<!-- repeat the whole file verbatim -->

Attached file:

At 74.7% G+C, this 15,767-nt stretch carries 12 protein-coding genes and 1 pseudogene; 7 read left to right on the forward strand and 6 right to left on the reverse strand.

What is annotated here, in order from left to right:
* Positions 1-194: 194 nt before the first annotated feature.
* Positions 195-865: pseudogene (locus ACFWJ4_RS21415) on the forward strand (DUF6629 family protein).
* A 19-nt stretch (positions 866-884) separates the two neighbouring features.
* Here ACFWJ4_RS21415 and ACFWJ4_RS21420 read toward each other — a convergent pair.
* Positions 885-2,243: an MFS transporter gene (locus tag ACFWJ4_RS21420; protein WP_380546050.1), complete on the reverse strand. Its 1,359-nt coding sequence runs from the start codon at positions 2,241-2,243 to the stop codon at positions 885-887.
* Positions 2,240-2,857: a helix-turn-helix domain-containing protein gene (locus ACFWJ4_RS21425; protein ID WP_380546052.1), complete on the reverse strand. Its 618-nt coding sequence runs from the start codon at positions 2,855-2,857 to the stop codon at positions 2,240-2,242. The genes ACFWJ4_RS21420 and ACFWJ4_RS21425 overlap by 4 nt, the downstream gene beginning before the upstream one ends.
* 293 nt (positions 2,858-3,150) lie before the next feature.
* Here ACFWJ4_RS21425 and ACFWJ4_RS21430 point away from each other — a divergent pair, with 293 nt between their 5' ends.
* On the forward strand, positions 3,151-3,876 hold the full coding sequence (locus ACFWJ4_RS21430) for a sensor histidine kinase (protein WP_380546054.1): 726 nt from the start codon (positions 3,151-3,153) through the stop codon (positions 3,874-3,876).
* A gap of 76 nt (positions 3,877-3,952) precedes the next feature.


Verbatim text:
At 74.7% G+C, this 15,767-nt stretch carries 12 protein-coding genes and 1 pseudogene; 7 read left to right on the forward strand and 6 right to left on the reverse strand.

What is annotated here, in order from left to right:
* Positions 1-194: 194 nt before the first annotated feature.
* Positions 195-865: pseudogene (locus ACFWJ4_RS21415) on the forward strand (DUF6629 family protein).
* A 19-nt stretch (positions 866-884) separates the two neighbouring features.
* Here ACFWJ4_RS21415 and ACFWJ4_RS21420 read toward each other — a convergent pair.
* Positions 885-2,243: an MFS transporter gene (locus tag ACFWJ4_RS21420; protein WP_380546050.1), complete on the reverse strand. Its 1,359-nt coding sequence runs from the start codon at positions 2,241-2,243 to the stop codon at positions 885-887.
* Positions 2,240-2,857: a helix-turn-helix domain-containing protein gene (locus ACFWJ4_RS21425; protein ID WP_380546052.1), complete on the reverse strand. Its 618-nt coding sequence runs from the start codon at positions 2,855-2,857 to the stop codon at positions 2,240-2,242. The genes ACFWJ4_RS21420 and ACFWJ4_RS21425 overlap by 4 nt, the downstream gene beginning before the upstream one ends.
* 293 nt (positions 2,858-3,150) lie before the next feature.
* Here ACFWJ4_RS21425 and ACFWJ4_RS21430 point away from each other — a divergent pair, with 293 nt between their 5' ends.
* On the forward strand, positions 3,151-3,876 hold the full coding sequence (locus ACFWJ4_RS21430) for a sensor histidine kinase (protein WP_380546054.1): 726 nt from the start codon (positions 3,151-3,153) through the stop codon (positions 3,874-3,876).
* A gap of 76 nt (positions 3,877-3,952) precedes the next feature.